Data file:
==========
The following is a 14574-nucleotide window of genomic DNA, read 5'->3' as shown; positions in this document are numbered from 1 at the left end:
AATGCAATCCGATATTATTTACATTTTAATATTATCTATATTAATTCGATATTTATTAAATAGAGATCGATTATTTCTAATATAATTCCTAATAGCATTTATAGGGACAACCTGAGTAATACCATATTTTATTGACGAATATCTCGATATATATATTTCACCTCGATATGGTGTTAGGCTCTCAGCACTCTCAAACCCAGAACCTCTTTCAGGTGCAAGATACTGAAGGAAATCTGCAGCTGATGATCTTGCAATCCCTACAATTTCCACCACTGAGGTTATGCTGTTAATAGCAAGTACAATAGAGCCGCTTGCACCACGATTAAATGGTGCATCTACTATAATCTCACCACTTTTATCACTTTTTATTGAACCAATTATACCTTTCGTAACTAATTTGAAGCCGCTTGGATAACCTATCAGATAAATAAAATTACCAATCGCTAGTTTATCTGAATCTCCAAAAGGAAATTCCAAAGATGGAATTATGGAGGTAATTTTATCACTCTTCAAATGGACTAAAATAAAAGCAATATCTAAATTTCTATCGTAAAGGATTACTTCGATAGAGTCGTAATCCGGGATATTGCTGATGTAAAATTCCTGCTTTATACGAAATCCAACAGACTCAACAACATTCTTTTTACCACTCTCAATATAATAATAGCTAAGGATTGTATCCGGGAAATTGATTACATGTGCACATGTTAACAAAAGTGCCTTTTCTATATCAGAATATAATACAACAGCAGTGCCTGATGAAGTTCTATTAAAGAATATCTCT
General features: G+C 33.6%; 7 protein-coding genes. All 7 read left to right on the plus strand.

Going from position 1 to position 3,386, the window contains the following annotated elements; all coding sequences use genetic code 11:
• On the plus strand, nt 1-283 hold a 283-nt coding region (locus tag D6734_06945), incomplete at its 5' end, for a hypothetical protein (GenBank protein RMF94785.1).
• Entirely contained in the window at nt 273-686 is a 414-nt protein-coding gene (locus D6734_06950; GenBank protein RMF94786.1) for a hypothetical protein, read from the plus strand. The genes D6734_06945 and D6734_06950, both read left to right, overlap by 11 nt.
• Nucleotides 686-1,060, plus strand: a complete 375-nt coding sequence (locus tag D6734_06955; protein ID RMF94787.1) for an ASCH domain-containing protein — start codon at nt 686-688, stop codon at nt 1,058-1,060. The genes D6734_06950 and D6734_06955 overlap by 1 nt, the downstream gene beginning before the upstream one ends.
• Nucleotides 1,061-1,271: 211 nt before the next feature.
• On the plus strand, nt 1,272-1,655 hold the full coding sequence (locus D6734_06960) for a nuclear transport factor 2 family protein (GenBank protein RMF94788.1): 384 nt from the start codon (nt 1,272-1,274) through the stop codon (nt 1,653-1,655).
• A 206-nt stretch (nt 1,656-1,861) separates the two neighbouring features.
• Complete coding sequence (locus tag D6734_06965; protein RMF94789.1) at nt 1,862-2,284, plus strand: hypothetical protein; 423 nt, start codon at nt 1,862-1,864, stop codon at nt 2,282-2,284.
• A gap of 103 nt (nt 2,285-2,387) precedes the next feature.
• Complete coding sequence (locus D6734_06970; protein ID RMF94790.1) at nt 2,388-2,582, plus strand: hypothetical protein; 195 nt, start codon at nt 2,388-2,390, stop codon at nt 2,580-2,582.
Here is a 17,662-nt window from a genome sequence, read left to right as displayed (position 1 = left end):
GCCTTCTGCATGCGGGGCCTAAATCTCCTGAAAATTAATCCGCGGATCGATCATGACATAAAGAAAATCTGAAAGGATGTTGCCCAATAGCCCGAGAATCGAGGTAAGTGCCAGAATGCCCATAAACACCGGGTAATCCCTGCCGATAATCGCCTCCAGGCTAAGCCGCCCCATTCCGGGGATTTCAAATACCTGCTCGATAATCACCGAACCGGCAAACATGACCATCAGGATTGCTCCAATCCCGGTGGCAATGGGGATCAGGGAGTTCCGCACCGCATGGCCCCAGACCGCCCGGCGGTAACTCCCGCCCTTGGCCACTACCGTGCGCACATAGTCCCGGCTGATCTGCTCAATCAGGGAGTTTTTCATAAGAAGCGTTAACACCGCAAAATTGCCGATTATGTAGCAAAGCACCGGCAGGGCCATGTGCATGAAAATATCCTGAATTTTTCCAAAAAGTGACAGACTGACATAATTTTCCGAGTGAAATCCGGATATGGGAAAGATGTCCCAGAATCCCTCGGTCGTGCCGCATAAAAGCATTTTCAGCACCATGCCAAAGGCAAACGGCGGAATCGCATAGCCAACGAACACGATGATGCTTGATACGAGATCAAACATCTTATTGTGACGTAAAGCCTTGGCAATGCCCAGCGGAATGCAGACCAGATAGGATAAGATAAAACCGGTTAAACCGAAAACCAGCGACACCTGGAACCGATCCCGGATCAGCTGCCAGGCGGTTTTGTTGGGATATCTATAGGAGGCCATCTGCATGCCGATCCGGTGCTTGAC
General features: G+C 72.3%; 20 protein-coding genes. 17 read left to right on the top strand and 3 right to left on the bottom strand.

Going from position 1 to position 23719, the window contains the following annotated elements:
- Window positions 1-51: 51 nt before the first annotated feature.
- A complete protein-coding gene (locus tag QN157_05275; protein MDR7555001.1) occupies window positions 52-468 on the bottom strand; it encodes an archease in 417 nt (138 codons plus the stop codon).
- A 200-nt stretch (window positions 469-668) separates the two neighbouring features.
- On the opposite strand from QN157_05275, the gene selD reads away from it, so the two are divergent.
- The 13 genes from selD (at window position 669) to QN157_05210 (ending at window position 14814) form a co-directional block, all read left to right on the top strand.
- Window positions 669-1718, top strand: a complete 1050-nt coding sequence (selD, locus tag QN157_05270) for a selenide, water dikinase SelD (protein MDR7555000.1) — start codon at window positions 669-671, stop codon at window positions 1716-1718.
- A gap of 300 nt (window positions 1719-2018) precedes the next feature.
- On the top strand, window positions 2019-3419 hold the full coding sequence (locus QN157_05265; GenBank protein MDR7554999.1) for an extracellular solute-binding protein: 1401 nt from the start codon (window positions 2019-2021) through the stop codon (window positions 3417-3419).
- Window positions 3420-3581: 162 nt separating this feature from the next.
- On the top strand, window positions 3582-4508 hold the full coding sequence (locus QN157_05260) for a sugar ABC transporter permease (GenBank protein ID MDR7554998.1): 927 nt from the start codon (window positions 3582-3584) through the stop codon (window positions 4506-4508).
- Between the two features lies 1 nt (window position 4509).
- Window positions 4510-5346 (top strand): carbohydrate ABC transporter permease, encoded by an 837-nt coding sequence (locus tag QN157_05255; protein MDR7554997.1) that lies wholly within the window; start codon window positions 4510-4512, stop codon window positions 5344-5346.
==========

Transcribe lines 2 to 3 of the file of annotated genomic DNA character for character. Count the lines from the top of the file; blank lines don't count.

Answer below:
AATGCAATCCGATATTATTTACATTTTAATATTATCTATATTAATTCGATATTTATTAAATAGAGATCGATTATTTCTAATATAATTCCTAATAGCATTTATAGGGACAACCTGAGTAATACCATATTTTATTGACGAATATCTCGATATATATATTTCACCTCGATATGGTGTTAGGCTCTCAGCACTCTCAAACCCAGAACCTCTTTCAGGTGCAAGATACTGAAGGAAATCTGCAGCTGATGATCTTGCAATCCCTACAATTTCCACCACTGAGGTTATGCTGTTAATAGCAAGTACAATAGAGCCGCTTGCACCACGATTAAATGGTGCATCTACTATAATCTCACCACTTTTATCACTTTTTATTGAACCAATTATACCTTTCGTAACTAATTTGAAGCCGCTTGGATAACCTATCAGATAAATAAAATTACCAATCGCTAGTTTATCTGAATCTCCAAAAGGAAATTCCAAAGATGGAATTATGGAGGTAATTTTATCACTCTTCAAATGGACTAAAATAAAAGCAATATCTAAATTTCTATCGTAAAGGATTACTTCGATAGAGTCGTAATCCGGGATATTGCTGATGTAAAATTCCTGCTTTATACGAAATCCAACAGACTCAACAACATTCTTTTTACCACTCTCAATATAATAATAGCTAAGGATTGTATCCGGGAAATTGATTACATGTGCACATGTTAACAAAAGTGCCTTTTCTATATCAGAATATAATACAACAGCAGTGCCTGATGAAGTTCTATTAAAGAATATCTCT
General features: G+C 33.6%; 7 protein-coding genes. All 7 read left to right on the plus strand.